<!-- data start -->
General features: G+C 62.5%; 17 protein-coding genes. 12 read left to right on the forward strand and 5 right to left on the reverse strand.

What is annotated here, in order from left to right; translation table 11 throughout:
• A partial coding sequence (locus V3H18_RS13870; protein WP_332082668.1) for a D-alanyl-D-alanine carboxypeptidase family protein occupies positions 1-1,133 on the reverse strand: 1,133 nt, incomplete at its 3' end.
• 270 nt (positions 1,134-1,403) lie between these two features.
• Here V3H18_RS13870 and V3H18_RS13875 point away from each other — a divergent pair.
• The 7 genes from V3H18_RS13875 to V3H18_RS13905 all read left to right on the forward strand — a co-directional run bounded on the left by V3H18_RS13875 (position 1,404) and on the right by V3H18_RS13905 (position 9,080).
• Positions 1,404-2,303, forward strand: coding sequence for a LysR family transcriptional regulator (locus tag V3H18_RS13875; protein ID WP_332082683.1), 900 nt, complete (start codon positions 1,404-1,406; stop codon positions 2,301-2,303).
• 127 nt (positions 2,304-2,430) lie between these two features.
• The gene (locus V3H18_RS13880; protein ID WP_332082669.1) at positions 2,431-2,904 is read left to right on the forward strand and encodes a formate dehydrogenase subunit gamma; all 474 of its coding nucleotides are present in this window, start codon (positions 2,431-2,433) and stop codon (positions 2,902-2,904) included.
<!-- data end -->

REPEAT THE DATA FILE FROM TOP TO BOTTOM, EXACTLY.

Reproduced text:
General features: G+C 62.5%; 17 protein-coding genes. 12 read left to right on the forward strand and 5 right to left on the reverse strand.

What is annotated here, in order from left to right; translation table 11 throughout:
• A partial coding sequence (locus V3H18_RS13870; protein WP_332082668.1) for a D-alanyl-D-alanine carboxypeptidase family protein occupies positions 1-1,133 on the reverse strand: 1,133 nt, incomplete at its 3' end.
• 270 nt (positions 1,134-1,403) lie between these two features.
• Here V3H18_RS13870 and V3H18_RS13875 point away from each other — a divergent pair.
• The 7 genes from V3H18_RS13875 to V3H18_RS13905 all read left to right on the forward strand — a co-directional run bounded on the left by V3H18_RS13875 (position 1,404) and on the right by V3H18_RS13905 (position 9,080).
• Positions 1,404-2,303, forward strand: coding sequence for a LysR family transcriptional regulator (locus tag V3H18_RS13875; protein ID WP_332082683.1), 900 nt, complete (start codon positions 1,404-1,406; stop codon positions 2,301-2,303).
• 127 nt (positions 2,304-2,430) lie between these two features.
• The gene (locus V3H18_RS13880; protein ID WP_332082669.1) at positions 2,431-2,904 is read left to right on the forward strand and encodes a formate dehydrogenase subunit gamma; all 474 of its coding nucleotides are present in this window, start codon (positions 2,431-2,433) and stop codon (positions 2,902-2,904) included.